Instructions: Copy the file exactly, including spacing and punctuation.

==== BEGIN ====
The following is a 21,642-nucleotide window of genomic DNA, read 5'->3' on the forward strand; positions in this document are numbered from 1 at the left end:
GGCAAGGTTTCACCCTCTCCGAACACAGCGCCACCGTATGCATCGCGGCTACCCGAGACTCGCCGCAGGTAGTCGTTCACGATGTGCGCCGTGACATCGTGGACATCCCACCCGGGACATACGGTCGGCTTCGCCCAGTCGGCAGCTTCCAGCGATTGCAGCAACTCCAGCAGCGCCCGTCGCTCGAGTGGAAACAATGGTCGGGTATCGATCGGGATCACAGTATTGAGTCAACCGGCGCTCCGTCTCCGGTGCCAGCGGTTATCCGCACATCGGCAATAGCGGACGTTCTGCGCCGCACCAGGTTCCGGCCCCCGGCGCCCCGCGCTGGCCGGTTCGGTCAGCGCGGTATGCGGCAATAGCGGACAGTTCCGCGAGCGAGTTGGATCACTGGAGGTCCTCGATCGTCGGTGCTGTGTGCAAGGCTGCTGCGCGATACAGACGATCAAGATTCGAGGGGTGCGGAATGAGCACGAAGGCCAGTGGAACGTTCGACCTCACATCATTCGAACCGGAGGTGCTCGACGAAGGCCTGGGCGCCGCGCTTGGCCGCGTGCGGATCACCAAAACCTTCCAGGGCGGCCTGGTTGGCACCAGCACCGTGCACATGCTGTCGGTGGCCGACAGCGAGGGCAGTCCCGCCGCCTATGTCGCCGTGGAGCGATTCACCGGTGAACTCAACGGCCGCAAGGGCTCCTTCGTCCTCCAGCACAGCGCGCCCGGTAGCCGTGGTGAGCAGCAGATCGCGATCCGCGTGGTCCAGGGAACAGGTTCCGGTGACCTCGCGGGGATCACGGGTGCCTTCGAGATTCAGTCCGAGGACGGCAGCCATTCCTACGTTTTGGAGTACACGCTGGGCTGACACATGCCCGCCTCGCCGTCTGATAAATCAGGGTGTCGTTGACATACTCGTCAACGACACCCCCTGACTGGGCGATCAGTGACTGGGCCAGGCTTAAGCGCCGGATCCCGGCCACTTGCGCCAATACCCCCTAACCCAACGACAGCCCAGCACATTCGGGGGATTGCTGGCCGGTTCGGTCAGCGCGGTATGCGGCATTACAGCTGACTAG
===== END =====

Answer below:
The following is a 21,642-nucleotide window of genomic DNA, read 5'->3' on the forward strand; positions in this document are numbered from 1 at the left end:
GGCAAGGTTTCACCCTCTCCGAACACAGCGCCACCGTATGCATCGCGGCTACCCGAGACTCGCCGCAGGTAGTCGTTCACGATGTGCGCCGTGACATCGTGGACATCCCACCCGGGACATACGGTCGGCTTCGCCCAGTCGGCAGCTTCCAGCGATTGCAGCAACTCCAGCAGCGCCCGTCGCTCGAGTGGAAACAATGGTCGGGTATCGATCGGGATCACAGTATTGAGTCAACCGGCGCTCCGTCTCCGGTGCCAGCGGTTATCCGCACATCGGCAATAGCGGACGTTCTGCGCCGCACCAGGTTCCGGCCCCCGGCGCCCCGCGCTGGCCGGTTCGGTCAGCGCGGTATGCGGCAATAGCGGACAGTTCCGCGAGCGAGTTGGATCACTGGAGGTCCTCGATCGTCGGTGCTGTGTGCAAGGCTGCTGCGCGATACAGACGATCAAGATTCGAGGGGTGCGGAATGAGCACGAAGGCCAGTGGAACGTTCGACCTCACATCATTCGAACCGGAGGTGCTCGACGAAGGCCTGGGCGCCGCGCTTGGCCGCGTGCGGATCACCAAAACCTTCCAGGGCGGCCTGGTTGGCACCAGCACCGTGCACATGCTGTCGGTGGCCGACAGCGAGGGCAGTCCCGCCGCCTATGTCGCCGTGGAGCGATTCACCGGTGAACTCAACGGCCGCAAGGGCTCCTTCGTCCTCCAGCACAGCGCGCCCGGTAGCCGTGGTGAGCAGCAGATCGCGATCCGCGTGGTCCAGGGAACAGGTTCCGGTGACCTCGCGGGGATCACGGGTGCCTTCGAGATTCAGTCCGAGGACGGCAGCCATTCCTACGTTTTGGAGTACACGCTGGGCTGACACATGCCCGCCTCGCCGTCTGATAAATCAGGGTGTCGTTGACATACTCGTCAACGACACCCCCTGACTGGGCGATCAGTGACTGGGCCAGGCTTAAGCGCCGGATCCCGGCCACTTGCGCCAATACCCCCTAACCCAACGACAGCCCAGCACATTCGGGGGATTGCTGGCCGGTTCGGTCAGCGCGGTATGCGGCATTACAGCTGACTAG